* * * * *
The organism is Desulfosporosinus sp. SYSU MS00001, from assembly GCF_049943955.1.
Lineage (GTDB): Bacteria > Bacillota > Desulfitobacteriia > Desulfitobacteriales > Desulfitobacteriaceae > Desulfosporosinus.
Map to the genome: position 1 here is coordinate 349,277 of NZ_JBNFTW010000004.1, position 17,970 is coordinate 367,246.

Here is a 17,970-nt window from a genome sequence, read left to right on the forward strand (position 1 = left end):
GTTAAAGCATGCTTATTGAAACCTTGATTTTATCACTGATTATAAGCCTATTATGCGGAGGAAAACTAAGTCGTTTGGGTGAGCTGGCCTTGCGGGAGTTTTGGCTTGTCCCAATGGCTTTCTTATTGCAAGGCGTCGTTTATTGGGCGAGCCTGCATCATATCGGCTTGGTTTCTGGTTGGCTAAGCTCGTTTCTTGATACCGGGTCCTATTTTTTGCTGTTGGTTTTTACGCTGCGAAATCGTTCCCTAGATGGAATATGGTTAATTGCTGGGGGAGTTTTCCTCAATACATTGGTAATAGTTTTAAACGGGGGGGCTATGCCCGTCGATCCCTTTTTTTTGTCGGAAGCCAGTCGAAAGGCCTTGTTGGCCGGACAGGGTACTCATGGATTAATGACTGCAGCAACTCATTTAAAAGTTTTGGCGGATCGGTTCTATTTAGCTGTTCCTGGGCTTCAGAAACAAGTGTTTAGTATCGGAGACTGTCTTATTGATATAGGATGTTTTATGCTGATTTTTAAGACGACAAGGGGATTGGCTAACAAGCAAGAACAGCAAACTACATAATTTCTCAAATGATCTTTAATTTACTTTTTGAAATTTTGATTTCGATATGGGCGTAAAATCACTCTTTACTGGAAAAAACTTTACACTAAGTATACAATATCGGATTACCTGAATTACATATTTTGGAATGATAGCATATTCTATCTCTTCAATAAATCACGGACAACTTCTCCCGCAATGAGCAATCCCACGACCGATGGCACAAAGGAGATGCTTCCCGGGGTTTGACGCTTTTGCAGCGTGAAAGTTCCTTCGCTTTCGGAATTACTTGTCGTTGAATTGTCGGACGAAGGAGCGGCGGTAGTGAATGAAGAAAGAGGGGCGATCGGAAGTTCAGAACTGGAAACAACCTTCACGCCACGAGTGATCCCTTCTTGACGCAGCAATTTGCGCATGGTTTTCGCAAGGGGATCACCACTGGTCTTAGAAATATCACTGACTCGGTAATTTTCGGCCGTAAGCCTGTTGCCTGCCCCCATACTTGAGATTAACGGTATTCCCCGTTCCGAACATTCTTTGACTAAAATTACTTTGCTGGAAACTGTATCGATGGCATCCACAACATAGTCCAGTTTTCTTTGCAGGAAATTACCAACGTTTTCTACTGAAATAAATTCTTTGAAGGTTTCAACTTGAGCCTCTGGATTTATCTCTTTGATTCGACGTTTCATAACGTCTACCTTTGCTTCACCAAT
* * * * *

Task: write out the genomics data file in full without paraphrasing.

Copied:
The organism is Desulfosporosinus sp. SYSU MS00001, from assembly GCF_049943955.1.
Lineage (GTDB): Bacteria > Bacillota > Desulfitobacteriia > Desulfitobacteriales > Desulfitobacteriaceae > Desulfosporosinus.
Map to the genome: position 1 here is coordinate 349,277 of NZ_JBNFTW010000004.1, position 17,970 is coordinate 367,246.

Here is a 17,970-nt window from a genome sequence, read left to right on the forward strand (position 1 = left end):
GTTAAAGCATGCTTATTGAAACCTTGATTTTATCACTGATTATAAGCCTATTATGCGGAGGAAAACTAAGTCGTTTGGGTGAGCTGGCCTTGCGGGAGTTTTGGCTTGTCCCAATGGCTTTCTTATTGCAAGGCGTCGTTTATTGGGCGAGCCTGCATCATATCGGCTTGGTTTCTGGTTGGCTAAGCTCGTTTCTTGATACCGGGTCCTATTTTTTGCTGTTGGTTTTTACGCTGCGAAATCGTTCCCTAGATGGAATATGGTTAATTGCTGGGGGAGTTTTCCTCAATACATTGGTAATAGTTTTAAACGGGGGGGCTATGCCCGTCGATCCCTTTTTTTTGTCGGAAGCCAGTCGAAAGGCCTTGTTGGCCGGACAGGGTACTCATGGATTAATGACTGCAGCAACTCATTTAAAAGTTTTGGCGGATCGGTTCTATTTAGCTGTTCCTGGGCTTCAGAAACAAGTGTTTAGTATCGGAGACTGTCTTATTGATATAGGATGTTTTATGCTGATTTTTAAGACGACAAGGGGATTGGCTAACAAGCAAGAACAGCAAACTACATAATTTCTCAAATGATCTTTAATTTACTTTTTGAAATTTTGATTTCGATATGGGCGTAAAATCACTCTTTACTGGAAAAAACTTTACACTAAGTATACAATATCGGATTACCTGAATTACATATTTTGGAATGATAGCATATTCTATCTCTTCAATAAATCACGGACAACTTCTCCCGCAATGAGCAATCCCACGACCGATGGCACAAAGGAGATGCTTCCCGGGGTTTGACGCTTTTGCAGCGTGAAAGTTCCTTCGCTTTCGGAATTACTTGTCGTTGAATTGTCGGACGAAGGAGCGGCGGTAGTGAATGAAGAAAGAGGGGCGATCGGAAGTTCAGAACTGGAAACAACCTTCACGCCACGAGTGATCCCTTCTTGACGCAGCAATTTGCGCATGGTTTTCGCAAGGGGATCACCACTGGTCTTAGAAATATCACTGACTCGGTAATTTTCGGCCGTAAGCCTGTTGCCTGCCCCCATACTTGAGATTAACGGTATTCCCCGTTCCGAACATTCTTTGACTAAAATTACTTTGCTGGAAACTGTATCGATGGCATCCACAACATAGTCCAGTTTTCTTTGCAGGAAATTACCAACGTTTTCTACTGAAATAAATTCTTTGAAGGTTTCAACTTGAGCCTCTGGATTTATCTCTTTGATTCGACGTTTCATAACGTCTACCTTTGCTTCACCAAT